While we’re yet to give the car a through pasting it’s become obvious from the motorway and town stints that Birds has also given some thought to the gear change on the car. Kevin elucidates: “The clutch and gear change on the standard car are frankly appalling. The clutch pedal operation can be likened to stepping into a blancmange, with zero pedal reaction, no indication whatsoever as to whether the clutch is engaged and disengaged. It makes you drive like a learner, crunching gears both on up and downshifts. Ably assisted by a gear lever mechanism that is long in throw, and changes into even gears have your elbow in contact with the central armrest. Both of these items receive attention, and considerable improvement. Small issues like these are what really make a properly tuned car.”

    Upgrades here include a short-shift kit that virtually halves the throw on the gear lever and a clever modification to the clutch pedal that removes the over-servoed effect. In our M235i it can be difficult to be smooth when changing gear, especially from first to second as there’s not a lot of feel as to where the biting point is. However, changes in the Birds’ machine can be completed lurch-free, which is surely how it should be.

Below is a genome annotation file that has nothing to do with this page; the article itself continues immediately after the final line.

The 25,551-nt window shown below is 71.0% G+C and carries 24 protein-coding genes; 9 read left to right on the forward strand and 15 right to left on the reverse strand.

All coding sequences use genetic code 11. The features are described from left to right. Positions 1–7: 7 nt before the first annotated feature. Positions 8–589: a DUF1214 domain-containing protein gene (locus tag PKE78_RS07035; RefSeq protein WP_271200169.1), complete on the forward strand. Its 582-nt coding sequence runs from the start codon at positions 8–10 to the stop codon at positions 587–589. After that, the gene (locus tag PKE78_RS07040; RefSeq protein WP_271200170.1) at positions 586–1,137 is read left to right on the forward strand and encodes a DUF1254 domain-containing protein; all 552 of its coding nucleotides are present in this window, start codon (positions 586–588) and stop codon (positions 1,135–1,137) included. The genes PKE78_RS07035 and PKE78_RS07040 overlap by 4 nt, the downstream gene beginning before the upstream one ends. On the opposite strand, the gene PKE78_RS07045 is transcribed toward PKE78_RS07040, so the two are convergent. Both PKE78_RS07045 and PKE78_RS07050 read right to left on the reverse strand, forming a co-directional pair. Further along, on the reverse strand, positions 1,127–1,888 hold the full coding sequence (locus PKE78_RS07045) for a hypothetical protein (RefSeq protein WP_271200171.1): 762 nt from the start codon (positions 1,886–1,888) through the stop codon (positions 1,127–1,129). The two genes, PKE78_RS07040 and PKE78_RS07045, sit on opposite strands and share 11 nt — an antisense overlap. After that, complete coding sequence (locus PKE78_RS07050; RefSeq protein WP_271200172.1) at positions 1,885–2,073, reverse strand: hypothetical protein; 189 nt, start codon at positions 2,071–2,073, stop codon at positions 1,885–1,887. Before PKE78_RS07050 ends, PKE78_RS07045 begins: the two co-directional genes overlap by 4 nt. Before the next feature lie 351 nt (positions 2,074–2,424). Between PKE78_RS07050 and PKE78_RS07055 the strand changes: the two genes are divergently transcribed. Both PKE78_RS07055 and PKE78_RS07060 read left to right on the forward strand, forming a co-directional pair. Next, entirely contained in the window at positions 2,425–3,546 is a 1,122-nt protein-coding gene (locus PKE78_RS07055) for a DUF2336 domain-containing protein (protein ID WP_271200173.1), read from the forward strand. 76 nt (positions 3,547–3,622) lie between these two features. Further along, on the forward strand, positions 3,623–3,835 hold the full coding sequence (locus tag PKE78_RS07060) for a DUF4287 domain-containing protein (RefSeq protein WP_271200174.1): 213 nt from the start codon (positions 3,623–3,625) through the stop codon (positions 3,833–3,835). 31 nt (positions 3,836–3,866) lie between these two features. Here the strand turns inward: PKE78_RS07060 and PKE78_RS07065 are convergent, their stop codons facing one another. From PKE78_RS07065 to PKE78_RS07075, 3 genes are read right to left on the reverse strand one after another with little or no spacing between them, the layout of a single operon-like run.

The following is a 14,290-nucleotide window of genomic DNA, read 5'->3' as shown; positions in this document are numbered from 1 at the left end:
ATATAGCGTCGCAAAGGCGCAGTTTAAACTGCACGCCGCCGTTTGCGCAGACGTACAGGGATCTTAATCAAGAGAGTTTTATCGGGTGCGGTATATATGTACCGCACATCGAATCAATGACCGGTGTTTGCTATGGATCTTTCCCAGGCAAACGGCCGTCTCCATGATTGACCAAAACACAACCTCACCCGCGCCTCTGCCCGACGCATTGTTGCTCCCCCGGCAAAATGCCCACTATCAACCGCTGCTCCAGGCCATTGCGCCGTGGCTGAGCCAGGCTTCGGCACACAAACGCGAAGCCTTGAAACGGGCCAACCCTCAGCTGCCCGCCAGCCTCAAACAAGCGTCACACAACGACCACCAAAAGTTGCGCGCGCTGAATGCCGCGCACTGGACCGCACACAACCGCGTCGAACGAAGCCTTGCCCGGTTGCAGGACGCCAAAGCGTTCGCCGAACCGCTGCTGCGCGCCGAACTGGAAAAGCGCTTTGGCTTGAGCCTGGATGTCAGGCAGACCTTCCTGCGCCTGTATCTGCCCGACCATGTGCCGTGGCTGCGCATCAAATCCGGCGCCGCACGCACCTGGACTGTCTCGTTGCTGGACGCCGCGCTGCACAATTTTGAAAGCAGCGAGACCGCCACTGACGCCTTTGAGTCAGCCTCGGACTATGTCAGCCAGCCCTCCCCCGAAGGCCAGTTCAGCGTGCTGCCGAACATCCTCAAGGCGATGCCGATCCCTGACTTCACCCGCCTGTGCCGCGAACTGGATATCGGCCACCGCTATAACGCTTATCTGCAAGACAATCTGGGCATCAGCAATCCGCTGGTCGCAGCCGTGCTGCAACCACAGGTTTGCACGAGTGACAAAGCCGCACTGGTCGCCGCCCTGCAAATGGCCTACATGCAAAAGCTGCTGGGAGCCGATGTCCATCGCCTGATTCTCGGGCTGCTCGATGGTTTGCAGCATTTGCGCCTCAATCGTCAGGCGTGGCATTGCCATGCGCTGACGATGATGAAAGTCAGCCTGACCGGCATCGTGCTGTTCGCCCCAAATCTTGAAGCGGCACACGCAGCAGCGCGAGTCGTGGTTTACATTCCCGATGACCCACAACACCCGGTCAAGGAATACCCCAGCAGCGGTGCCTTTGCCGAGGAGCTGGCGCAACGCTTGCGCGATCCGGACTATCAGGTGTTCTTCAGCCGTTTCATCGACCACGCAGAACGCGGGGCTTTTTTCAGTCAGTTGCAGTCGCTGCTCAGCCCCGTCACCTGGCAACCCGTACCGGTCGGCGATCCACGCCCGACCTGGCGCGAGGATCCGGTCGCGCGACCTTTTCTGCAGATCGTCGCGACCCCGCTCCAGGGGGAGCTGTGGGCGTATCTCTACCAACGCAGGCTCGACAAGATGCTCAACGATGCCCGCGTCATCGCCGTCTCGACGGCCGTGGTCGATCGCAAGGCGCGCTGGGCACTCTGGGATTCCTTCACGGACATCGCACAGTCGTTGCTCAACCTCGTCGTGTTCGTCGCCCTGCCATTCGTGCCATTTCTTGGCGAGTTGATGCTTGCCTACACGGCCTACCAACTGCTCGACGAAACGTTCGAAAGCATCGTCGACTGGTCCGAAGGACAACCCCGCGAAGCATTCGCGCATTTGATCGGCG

It should come as no surprise that this 435i has also had a power upgrade too, and while Kevin wouldn’t recommend it on a 435i without the chassis upgrades, this fettled example can now make use of some more power. It’s not as easy as it used to be, though, and Kevin says that, so far, the latest BMW engine management cannot be modified and attempts to generate significant power increases often fail with engine management warning lights the norm. As far as the 435i is concerned, 362hp is the limit. What Kevin has also done, though, is a modification to the accelerator to allow decent throttle response – equivalent to the Sport mode when still in Comfort – and this will still allow the traction to be fully switched off at the same time.